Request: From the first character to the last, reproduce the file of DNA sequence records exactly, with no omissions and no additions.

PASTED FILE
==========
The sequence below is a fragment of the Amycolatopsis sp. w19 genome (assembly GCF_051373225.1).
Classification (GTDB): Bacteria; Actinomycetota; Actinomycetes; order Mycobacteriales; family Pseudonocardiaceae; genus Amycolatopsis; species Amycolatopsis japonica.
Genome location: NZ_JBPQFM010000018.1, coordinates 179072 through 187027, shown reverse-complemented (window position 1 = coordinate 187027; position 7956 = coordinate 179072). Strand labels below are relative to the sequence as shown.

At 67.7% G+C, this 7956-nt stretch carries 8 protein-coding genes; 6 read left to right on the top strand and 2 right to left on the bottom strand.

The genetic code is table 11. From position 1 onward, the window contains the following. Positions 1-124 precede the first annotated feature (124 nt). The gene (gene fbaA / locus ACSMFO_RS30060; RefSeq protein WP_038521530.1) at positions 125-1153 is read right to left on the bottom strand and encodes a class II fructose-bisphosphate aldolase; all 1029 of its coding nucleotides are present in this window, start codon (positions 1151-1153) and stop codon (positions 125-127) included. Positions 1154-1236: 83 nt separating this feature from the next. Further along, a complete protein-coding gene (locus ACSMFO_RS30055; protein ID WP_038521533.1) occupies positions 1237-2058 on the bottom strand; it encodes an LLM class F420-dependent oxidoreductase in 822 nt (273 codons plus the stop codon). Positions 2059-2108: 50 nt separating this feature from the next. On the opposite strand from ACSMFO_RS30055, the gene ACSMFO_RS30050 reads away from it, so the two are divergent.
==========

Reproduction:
The sequence below is a fragment of the Amycolatopsis sp. w19 genome (assembly GCF_051373225.1).
Classification (GTDB): Bacteria; Actinomycetota; Actinomycetes; order Mycobacteriales; family Pseudonocardiaceae; genus Amycolatopsis; species Amycolatopsis japonica.
Genome location: NZ_JBPQFM010000018.1, coordinates 179072 through 187027, shown reverse-complemented (window position 1 = coordinate 187027; position 7956 = coordinate 179072). Strand labels below are relative to the sequence as shown.

At 67.7% G+C, this 7956-nt stretch carries 8 protein-coding genes; 6 read left to right on the top strand and 2 right to left on the bottom strand.

The genetic code is table 11. From position 1 onward, the window contains the following. Positions 1-124 precede the first annotated feature (124 nt). The gene (gene fbaA / locus ACSMFO_RS30060; RefSeq protein WP_038521530.1) at positions 125-1153 is read right to left on the bottom strand and encodes a class II fructose-bisphosphate aldolase; all 1029 of its coding nucleotides are present in this window, start codon (positions 1151-1153) and stop codon (positions 125-127) included. Positions 1154-1236: 83 nt separating this feature from the next. Further along, a complete protein-coding gene (locus ACSMFO_RS30055; protein ID WP_038521533.1) occupies positions 1237-2058 on the bottom strand; it encodes an LLM class F420-dependent oxidoreductase in 822 nt (273 codons plus the stop codon). Positions 2059-2108: 50 nt separating this feature from the next. On the opposite strand from ACSMFO_RS30055, the gene ACSMFO_RS30050 reads away from it, so the two are divergent.